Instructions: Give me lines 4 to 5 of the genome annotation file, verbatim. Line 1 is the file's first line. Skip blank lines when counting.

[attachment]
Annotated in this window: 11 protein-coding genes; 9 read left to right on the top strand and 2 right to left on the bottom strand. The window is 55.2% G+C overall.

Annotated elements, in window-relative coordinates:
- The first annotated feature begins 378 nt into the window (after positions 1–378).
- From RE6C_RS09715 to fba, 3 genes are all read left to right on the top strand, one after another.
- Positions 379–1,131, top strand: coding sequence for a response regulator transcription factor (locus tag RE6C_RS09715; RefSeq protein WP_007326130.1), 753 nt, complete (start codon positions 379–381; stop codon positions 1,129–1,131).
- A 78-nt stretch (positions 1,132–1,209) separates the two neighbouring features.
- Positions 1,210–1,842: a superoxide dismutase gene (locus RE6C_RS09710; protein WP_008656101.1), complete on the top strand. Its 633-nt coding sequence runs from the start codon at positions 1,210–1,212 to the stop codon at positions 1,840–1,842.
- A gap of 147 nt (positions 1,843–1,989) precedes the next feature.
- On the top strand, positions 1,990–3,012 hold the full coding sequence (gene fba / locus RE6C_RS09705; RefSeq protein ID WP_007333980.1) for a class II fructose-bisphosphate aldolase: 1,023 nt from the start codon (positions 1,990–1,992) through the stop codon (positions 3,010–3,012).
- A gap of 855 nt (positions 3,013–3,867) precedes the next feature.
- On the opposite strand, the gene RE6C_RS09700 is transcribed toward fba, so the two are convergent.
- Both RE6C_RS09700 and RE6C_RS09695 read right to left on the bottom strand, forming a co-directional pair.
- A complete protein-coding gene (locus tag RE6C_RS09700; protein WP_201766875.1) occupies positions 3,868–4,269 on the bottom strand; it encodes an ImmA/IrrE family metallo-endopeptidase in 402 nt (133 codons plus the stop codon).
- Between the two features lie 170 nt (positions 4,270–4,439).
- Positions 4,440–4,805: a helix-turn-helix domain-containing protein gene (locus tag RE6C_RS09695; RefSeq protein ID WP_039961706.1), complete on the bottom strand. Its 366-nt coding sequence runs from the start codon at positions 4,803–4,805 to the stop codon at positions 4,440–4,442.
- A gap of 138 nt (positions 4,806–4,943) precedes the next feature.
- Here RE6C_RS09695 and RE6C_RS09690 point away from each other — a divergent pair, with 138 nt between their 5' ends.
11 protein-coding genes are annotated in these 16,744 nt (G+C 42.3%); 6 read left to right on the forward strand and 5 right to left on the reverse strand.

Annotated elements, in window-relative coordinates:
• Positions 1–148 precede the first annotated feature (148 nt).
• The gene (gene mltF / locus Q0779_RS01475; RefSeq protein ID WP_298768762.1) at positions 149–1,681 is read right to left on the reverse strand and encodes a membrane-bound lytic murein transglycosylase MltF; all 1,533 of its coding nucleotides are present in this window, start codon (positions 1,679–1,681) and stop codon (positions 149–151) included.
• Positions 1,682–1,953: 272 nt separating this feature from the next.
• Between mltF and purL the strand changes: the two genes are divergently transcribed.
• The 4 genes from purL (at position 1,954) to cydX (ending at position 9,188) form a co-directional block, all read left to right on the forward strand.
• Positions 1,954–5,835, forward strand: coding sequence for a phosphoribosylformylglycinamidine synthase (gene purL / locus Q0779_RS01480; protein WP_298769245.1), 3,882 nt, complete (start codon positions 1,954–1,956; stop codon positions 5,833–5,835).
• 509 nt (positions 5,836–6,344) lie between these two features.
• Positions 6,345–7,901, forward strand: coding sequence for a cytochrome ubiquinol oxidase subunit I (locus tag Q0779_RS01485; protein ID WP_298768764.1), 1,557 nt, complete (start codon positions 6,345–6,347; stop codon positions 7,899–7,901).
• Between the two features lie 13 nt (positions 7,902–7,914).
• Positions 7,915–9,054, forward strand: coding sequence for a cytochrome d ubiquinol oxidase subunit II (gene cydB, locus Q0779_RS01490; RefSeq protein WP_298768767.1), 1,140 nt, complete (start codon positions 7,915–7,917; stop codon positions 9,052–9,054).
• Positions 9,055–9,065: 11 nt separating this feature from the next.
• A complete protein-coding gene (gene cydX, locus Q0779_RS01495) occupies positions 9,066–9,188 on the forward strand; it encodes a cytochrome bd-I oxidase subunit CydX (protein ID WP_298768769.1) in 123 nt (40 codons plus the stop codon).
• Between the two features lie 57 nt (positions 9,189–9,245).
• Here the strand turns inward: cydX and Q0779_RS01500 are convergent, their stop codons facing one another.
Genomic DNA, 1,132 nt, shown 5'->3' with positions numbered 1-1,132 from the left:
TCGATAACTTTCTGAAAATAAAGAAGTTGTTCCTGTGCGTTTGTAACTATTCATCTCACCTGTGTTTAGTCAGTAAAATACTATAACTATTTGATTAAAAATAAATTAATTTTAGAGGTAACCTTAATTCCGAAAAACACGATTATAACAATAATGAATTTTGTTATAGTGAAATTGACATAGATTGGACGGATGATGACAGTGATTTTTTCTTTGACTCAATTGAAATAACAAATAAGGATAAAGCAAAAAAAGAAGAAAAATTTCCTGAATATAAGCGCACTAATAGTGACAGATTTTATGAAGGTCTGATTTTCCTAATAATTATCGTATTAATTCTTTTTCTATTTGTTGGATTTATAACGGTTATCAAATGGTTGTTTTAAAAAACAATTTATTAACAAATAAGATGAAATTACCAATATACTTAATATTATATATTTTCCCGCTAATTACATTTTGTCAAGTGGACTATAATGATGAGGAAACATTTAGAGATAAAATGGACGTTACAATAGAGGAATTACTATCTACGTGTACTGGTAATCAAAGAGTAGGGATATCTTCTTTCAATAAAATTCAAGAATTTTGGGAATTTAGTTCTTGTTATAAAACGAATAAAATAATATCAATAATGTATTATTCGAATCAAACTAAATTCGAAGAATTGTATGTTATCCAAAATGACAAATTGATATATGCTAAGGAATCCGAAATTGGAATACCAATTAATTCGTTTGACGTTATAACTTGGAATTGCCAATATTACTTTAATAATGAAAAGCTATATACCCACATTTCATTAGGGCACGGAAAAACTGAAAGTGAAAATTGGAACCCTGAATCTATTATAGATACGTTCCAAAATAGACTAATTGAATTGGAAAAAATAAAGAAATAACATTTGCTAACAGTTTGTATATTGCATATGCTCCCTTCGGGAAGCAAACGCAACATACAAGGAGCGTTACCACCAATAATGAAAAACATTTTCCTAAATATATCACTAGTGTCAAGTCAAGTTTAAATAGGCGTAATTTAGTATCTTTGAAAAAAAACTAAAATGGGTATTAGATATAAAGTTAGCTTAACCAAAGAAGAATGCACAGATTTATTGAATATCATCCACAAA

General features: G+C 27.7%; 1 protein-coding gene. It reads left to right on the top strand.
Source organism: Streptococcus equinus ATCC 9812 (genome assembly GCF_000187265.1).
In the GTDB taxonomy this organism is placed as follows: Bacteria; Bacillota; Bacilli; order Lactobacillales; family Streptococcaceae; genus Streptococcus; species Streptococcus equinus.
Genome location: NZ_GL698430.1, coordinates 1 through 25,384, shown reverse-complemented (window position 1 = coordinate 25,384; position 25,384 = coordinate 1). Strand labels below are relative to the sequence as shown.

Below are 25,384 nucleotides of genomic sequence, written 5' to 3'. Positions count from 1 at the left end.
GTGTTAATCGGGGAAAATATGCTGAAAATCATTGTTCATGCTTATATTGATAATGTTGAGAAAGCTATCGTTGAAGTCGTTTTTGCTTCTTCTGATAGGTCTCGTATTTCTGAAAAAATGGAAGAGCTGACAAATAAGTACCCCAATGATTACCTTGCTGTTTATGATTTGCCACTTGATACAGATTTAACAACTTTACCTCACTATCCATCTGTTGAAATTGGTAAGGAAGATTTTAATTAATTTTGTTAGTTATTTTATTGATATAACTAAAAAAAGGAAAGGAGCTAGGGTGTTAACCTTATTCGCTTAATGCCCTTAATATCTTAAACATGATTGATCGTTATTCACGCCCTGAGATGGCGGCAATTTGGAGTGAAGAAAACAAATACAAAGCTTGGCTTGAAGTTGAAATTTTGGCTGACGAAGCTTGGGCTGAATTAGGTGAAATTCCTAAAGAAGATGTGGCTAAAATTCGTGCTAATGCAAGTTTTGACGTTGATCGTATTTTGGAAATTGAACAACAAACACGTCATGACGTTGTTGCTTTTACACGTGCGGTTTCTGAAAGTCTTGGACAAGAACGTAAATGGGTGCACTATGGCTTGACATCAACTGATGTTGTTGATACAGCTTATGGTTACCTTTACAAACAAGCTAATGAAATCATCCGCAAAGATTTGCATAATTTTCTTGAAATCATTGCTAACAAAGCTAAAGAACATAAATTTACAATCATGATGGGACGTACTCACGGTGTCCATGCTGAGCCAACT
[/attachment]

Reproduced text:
- From RE6C_RS09715 to fba, 3 genes are all read left to right on the top strand, one after another.
- Positions 379–1,131, top strand: coding sequence for a response regulator transcription factor (locus tag RE6C_RS09715; RefSeq protein WP_007326130.1), 753 nt, complete (start codon positions 379–381; stop codon positions 1,129–1,131).